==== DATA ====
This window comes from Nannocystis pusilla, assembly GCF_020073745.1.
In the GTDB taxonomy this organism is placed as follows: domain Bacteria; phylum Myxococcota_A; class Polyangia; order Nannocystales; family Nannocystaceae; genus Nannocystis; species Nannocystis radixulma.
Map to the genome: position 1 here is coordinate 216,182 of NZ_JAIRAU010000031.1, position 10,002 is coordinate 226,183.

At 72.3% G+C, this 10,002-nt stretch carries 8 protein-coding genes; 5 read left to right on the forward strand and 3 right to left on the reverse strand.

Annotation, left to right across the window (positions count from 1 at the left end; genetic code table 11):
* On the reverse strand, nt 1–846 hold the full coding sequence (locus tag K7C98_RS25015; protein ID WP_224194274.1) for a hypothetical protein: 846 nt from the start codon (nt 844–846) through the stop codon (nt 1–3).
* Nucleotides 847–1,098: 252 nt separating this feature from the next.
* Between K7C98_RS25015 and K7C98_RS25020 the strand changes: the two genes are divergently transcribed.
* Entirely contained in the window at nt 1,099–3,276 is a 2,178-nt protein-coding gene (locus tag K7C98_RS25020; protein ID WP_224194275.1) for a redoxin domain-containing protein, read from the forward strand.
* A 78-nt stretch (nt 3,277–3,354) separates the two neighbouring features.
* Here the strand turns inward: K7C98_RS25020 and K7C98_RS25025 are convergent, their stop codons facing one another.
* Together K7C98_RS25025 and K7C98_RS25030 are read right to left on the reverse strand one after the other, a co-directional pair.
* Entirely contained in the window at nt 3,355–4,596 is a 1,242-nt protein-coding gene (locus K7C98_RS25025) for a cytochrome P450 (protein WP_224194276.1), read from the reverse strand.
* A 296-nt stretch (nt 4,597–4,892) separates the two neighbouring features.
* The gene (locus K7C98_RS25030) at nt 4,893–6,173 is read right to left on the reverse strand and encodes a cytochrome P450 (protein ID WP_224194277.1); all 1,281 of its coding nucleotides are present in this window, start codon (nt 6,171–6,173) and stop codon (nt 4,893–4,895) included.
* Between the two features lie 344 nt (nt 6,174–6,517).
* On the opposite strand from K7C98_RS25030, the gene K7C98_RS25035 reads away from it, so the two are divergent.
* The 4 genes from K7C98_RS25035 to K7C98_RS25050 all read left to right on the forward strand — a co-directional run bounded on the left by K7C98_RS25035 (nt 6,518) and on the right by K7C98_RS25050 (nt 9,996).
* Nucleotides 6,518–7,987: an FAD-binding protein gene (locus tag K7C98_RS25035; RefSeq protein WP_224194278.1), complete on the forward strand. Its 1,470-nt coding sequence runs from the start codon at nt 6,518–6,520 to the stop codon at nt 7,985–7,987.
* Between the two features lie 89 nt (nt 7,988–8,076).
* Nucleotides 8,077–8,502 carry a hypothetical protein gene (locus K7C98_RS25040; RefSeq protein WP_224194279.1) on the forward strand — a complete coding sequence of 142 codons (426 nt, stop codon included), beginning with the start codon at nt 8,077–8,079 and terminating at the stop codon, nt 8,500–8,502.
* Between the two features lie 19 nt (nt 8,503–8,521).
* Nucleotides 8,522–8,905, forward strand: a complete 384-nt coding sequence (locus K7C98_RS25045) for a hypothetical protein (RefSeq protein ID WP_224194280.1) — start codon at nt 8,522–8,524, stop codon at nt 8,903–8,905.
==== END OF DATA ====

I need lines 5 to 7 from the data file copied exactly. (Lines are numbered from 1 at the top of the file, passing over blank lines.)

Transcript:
Annotation, left to right across the window (positions count from 1 at the left end; genetic code table 11):
* On the reverse strand, nt 1–846 hold the full coding sequence (locus tag K7C98_RS25015; protein ID WP_224194274.1) for a hypothetical protein: 846 nt from the start codon (nt 844–846) through the stop codon (nt 1–3).
* Nucleotides 847–1,098: 252 nt separating this feature from the next.